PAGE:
Marion, Kentucky voters turn down alcohol sales at restaurants
Voters in Marion, Kentucky, have turned down alcohol sales at restaurants in city limits. In the special election Tuesday, 298 voted no and 245 voted yes.
The sales would have only applied to restaurants in city limits with 50 or more seats. The restaurants would also have to get 70 percent of their gross receipts from the sale of food if alcohol is bought with a meal.
Some hoped that would open the door for more alcohol sales in Crittenden County, but others said it would only lead to problems.
"It’s revenue for the city and the county and that helps keep our taxes down and stuff like that, so in the long run I think it’s good," said Chuck Shipley, who lives in Marion.
"I say no, because you’re going to drink in the restaurant, and you’re going to get in a car and drive home whether it’s here in town, out in the county, wherever," said Willard Guill, who lives in Crittenden County.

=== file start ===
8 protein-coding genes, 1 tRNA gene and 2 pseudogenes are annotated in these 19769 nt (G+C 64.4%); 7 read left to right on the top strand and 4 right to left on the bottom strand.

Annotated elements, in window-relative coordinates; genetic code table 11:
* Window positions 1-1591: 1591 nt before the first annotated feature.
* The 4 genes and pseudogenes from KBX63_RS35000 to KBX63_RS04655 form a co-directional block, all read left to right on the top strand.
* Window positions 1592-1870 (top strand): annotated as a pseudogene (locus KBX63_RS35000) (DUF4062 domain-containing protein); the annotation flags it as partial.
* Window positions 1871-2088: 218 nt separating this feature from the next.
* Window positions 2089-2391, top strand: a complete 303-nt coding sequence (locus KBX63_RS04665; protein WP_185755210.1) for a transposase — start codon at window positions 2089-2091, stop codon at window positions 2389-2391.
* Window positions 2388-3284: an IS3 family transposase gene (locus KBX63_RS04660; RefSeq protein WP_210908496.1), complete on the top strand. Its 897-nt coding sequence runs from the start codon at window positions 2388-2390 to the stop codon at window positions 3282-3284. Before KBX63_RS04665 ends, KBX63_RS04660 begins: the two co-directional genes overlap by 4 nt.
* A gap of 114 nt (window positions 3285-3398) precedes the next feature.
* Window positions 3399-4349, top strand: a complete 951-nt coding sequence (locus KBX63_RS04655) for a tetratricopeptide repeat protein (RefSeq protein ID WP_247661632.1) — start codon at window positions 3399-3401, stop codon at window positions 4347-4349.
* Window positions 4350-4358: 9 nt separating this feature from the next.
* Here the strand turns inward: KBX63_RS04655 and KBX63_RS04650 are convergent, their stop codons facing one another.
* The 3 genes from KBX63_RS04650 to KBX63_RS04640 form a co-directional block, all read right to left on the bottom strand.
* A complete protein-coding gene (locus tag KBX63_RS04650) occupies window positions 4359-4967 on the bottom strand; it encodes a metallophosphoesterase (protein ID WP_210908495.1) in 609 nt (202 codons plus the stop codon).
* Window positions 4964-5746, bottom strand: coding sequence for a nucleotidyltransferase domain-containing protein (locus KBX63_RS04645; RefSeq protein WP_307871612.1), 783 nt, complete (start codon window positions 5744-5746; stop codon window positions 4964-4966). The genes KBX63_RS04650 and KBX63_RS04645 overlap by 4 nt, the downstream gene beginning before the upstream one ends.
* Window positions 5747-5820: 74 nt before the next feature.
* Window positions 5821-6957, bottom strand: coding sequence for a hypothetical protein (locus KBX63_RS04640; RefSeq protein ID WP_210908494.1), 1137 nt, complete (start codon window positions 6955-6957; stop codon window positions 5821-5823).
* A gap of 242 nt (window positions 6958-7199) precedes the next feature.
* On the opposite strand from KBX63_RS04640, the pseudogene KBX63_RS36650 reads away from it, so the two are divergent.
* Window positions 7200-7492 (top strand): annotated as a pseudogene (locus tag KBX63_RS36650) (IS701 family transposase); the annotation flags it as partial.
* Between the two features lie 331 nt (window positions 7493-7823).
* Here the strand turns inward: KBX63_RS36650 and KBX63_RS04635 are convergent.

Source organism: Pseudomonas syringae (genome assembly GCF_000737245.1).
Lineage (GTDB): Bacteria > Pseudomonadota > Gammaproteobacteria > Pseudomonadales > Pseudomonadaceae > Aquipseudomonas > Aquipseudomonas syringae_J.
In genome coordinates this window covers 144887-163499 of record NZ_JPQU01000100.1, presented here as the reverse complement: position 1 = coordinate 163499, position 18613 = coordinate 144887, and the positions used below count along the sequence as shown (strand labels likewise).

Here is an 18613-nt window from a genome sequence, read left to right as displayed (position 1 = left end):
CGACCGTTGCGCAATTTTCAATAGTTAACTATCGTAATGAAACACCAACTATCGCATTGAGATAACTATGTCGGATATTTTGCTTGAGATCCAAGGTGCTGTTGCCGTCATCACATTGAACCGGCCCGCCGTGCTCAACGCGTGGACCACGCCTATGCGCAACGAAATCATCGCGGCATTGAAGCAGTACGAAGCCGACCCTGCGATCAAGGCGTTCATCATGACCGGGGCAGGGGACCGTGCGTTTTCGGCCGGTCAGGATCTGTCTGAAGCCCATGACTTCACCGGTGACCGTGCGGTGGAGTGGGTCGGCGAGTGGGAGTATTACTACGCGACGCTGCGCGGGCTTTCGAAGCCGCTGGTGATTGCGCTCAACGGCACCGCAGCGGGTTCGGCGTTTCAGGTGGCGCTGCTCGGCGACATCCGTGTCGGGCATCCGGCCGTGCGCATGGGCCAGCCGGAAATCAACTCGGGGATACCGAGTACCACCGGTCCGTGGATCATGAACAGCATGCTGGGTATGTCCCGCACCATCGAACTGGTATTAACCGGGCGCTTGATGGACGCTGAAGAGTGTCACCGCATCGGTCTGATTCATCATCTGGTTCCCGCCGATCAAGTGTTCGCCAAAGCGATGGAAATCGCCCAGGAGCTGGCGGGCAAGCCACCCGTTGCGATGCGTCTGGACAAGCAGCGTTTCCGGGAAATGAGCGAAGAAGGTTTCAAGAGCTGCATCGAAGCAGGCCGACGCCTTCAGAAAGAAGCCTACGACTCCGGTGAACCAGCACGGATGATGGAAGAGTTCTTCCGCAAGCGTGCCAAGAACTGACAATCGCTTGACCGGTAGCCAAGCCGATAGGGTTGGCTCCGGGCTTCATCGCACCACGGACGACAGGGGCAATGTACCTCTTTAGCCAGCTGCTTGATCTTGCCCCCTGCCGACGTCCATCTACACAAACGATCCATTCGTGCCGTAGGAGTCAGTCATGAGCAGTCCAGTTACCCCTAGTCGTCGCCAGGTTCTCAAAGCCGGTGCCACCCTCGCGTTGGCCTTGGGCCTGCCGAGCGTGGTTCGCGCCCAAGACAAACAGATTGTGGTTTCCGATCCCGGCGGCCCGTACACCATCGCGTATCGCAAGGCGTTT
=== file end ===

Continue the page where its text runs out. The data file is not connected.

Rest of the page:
In 2000, voters turned down alcohol sales in a county wide election. Voters have also turned down two petitions for county-wide sales since.
Tyler Collins had a petition signed to make the special election happen. He says he was disappointed in the results, but is going to keep pushing for alcohol sales in Marion. He’s already passing around a petition for a special election for packaged sales at liquor stores in the city.
Crittenden County Judge Executive Perry Newcom says this election cost the county $10,000.